UK makes first carbon budget with “worrying” blip

New official figures show the UK hit its “milestone” carbon targets between 2008 and 2012. That’s despite a blip which saw emissions rise from 2011 to 2012 which Energy Secretary […]

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By Vicky Ellis

New official figures show the UK hit its “milestone” carbon targets between 2008 and 2012.

That’s despite a blip which saw emissions rise from 2011 to 2012 which Energy Secretary Ed Davey described as “worrying”.

Government statistics show carbon emissions in the UK fell 36.3 million tonnes of CO2 equivalent (MtCO2e) below the ceiling of 3,018 MtCO2e.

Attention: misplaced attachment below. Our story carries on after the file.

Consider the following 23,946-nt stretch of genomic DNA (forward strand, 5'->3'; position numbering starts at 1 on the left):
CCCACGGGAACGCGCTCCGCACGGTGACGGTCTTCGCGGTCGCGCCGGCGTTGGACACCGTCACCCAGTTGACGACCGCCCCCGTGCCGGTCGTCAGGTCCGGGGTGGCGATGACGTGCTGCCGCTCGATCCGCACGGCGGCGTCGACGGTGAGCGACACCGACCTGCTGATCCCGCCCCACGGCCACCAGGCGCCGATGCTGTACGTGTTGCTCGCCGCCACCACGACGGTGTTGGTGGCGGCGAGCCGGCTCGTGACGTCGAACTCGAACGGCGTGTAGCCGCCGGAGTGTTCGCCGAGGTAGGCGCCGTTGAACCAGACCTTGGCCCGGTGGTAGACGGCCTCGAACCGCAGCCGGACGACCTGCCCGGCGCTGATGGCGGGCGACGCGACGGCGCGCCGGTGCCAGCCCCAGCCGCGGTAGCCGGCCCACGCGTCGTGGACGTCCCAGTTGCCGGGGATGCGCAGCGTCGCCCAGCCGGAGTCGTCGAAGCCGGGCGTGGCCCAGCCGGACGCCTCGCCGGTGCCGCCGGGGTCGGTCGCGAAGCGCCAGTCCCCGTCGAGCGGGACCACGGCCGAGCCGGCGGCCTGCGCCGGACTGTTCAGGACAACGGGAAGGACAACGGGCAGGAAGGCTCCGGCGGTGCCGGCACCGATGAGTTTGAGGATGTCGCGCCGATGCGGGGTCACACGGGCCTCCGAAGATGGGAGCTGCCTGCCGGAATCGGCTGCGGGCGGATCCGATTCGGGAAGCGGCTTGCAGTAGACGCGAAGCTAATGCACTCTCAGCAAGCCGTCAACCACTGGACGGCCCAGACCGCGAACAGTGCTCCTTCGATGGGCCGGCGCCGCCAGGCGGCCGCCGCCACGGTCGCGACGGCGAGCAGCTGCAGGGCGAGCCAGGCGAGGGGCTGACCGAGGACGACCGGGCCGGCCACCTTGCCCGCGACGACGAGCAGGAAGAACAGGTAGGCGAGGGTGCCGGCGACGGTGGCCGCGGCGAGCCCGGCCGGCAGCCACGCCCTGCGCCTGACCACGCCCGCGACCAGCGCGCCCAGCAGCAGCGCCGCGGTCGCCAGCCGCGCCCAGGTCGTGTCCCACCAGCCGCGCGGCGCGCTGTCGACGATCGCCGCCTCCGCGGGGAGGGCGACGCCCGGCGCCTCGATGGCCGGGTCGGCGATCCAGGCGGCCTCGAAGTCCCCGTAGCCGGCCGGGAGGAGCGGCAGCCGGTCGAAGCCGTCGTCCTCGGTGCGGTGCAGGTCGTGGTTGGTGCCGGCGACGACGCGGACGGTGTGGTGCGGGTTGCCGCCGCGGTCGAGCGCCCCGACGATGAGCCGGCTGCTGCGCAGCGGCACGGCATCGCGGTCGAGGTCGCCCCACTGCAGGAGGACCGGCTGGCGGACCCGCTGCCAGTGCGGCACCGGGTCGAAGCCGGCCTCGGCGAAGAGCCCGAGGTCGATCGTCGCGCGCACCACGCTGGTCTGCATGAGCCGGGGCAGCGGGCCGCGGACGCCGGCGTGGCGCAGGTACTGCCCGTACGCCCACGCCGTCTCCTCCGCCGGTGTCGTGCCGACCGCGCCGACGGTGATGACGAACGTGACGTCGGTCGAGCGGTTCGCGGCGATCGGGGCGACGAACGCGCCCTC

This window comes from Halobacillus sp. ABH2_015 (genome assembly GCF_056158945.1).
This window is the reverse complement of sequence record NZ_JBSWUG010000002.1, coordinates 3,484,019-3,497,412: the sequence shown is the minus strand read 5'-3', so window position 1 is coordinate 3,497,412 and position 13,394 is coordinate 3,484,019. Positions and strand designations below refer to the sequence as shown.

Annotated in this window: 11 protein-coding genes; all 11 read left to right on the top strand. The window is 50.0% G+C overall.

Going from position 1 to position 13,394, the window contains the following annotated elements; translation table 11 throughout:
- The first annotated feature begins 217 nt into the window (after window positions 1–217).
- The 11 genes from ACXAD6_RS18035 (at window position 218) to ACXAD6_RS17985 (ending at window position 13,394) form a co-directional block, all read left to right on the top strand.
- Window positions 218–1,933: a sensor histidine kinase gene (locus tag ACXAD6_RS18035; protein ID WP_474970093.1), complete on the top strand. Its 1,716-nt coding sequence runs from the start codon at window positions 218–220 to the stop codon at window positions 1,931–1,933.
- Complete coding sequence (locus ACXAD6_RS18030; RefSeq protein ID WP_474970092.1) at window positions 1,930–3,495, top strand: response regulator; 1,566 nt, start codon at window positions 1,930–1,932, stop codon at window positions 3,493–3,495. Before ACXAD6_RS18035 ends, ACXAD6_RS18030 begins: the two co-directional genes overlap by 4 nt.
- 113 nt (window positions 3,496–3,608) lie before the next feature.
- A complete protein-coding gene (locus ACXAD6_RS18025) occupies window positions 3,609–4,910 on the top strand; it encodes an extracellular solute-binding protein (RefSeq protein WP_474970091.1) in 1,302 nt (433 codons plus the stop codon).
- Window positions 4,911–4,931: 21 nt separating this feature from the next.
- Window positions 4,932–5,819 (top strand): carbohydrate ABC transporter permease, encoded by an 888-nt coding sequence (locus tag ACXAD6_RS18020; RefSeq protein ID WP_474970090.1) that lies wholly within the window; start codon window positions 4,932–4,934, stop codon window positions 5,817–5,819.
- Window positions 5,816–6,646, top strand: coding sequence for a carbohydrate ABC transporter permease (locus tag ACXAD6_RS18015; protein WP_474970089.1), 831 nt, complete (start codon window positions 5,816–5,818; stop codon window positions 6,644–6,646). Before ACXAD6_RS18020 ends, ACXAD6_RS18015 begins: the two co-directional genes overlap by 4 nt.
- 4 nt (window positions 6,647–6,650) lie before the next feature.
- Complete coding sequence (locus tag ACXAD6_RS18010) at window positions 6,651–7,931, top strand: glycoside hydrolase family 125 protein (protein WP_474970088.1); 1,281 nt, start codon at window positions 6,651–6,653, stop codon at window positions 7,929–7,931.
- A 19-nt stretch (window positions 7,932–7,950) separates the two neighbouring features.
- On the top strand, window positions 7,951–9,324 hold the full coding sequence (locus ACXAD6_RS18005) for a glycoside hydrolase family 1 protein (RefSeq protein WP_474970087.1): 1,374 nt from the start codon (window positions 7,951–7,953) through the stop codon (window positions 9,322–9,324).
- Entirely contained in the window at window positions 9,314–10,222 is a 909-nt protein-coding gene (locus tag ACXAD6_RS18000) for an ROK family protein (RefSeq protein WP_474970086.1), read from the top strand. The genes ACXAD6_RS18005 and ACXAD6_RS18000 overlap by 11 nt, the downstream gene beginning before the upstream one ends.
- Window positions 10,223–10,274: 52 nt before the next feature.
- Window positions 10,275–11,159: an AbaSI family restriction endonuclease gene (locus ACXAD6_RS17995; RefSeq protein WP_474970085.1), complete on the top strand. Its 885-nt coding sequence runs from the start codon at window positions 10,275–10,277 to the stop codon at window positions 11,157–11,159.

The carbon budgets are a set of targets for the UK to crush greenhouse gas emissions which is meant to reduce the effect of climate change.

Mr Davey said: “We have reached an important milestone today. The UK has met its first carbon budget, which is the first step in fulfilling our commitment to cut Britain’s emissions by 80% to 2050.”

A chilly year in 2012 meant emissions from homes went up 12.3% (8.5 MtCO2e) because people used more gas, while the energy supply sector also saw emissions go up by 5.9% (11.2 MtCO2e).

The Energy Secretary put the rise in emissions between 2011 and 2012 down to coal being cheaper than gas.

He said: “The increase in emissions in 2012, compared to 2011, is of course worrying – but it needs to be put in the context of higher gas costs that made coal a more attractive fuel for electricity generation and an increase in residential gas use due a very cold winter.”